Saturday 21 April 2018

Depression key factor in murders of children by parents

Una Butler with her daughter Ella
Una Butler with her daughter Ella
Ralph Riegel

Ralph Riegel

Almost half the murder-suicide cases in Ireland over the past 15 years were found to have depression or other mental-health issues as a major factor.

The revelation came as a leading UK researcher, Professor Colin Pritchard of the University of Bournemouth, said another factor in such tragedies was income inequality.

In some cases, this involved an overwhelming fear of a family’s future financial plight, given outside factors such as unemployment and rising debt.

Since 2000, there have been more than 30 murder-suicide cases in Ireland and over 40 children have been killed.

Ireland now has one of the highest per capita rates of murder-suicide involving children in the world.

The second International Addressing Filicide Conference in Italy concluded with an appeal for further research into the triggers and warning signs of murder-suicides – and greater education in the community.

“The common view was that the entire community needed education on filicide (killing of a child by a parent), its existence, its risk factors, the difficulties for the other parent in gaining support and action from services,” the conference advised.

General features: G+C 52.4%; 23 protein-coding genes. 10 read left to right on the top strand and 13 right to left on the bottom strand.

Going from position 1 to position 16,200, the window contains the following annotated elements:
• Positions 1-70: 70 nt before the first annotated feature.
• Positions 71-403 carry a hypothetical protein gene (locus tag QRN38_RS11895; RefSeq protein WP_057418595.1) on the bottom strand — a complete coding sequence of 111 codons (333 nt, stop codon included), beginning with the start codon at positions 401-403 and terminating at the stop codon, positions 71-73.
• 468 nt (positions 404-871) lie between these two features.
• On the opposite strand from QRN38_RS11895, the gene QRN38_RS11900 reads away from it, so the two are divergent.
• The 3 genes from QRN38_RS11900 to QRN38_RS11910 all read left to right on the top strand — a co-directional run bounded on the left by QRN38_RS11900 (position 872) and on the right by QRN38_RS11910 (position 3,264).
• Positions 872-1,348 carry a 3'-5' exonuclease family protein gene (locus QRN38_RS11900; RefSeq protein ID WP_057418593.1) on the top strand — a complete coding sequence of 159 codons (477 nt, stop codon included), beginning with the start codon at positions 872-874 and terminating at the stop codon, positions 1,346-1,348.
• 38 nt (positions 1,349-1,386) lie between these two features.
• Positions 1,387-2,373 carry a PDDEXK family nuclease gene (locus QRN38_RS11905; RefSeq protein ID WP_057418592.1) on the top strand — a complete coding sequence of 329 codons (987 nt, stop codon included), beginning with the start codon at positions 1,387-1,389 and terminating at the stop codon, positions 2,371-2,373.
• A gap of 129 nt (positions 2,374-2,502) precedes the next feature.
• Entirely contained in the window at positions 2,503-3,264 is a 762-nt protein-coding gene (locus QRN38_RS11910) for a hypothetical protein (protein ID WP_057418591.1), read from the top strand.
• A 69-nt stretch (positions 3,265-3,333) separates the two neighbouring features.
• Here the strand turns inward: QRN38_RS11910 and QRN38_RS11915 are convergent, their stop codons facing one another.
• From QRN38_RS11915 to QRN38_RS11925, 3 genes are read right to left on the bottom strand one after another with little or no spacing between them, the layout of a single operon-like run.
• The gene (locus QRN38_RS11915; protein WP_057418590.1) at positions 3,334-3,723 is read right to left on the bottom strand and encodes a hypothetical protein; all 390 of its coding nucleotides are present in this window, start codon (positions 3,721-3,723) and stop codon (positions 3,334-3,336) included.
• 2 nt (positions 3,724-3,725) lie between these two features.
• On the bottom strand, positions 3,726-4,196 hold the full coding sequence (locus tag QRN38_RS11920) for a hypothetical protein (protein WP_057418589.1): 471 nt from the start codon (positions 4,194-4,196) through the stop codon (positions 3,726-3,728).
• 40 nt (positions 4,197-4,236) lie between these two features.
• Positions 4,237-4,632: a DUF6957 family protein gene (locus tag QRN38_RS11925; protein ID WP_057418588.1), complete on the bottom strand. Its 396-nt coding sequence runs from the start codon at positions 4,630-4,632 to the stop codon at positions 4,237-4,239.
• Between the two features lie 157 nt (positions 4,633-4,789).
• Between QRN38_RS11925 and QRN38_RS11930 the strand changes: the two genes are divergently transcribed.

“It was noted that friends and family are the first to be approached by a concerned parent and so information as to what to do needs to be widely dispersed.”

Cork mother Una Butler lost her two daughters, Zoe (6) and Ella (2), and her husband, John (43), in a horrific murder-suicide five years ago.

John had been suffering from depression and took his own life minutes after killing his adored little girls in the family’s home in November 2010.

Ms Butler has compiled new statistics for Ireland’s murder-suicide or filicide crisis.

“From the statistics that I compiled, depression/mental illness was a major factor in at least 13 out of 29 cases here,” she said.

In the last five murder-suicide cases in Ireland, the adults involved in four of them had known mental-health issues.

Ms Butler now wants families to be briefed on mental-health treatment programmes.

She also wants patient confidentiality rules relaxed when an adult undergoing treatment for a mental health issue is living in a family environment with children.

Irish Independent

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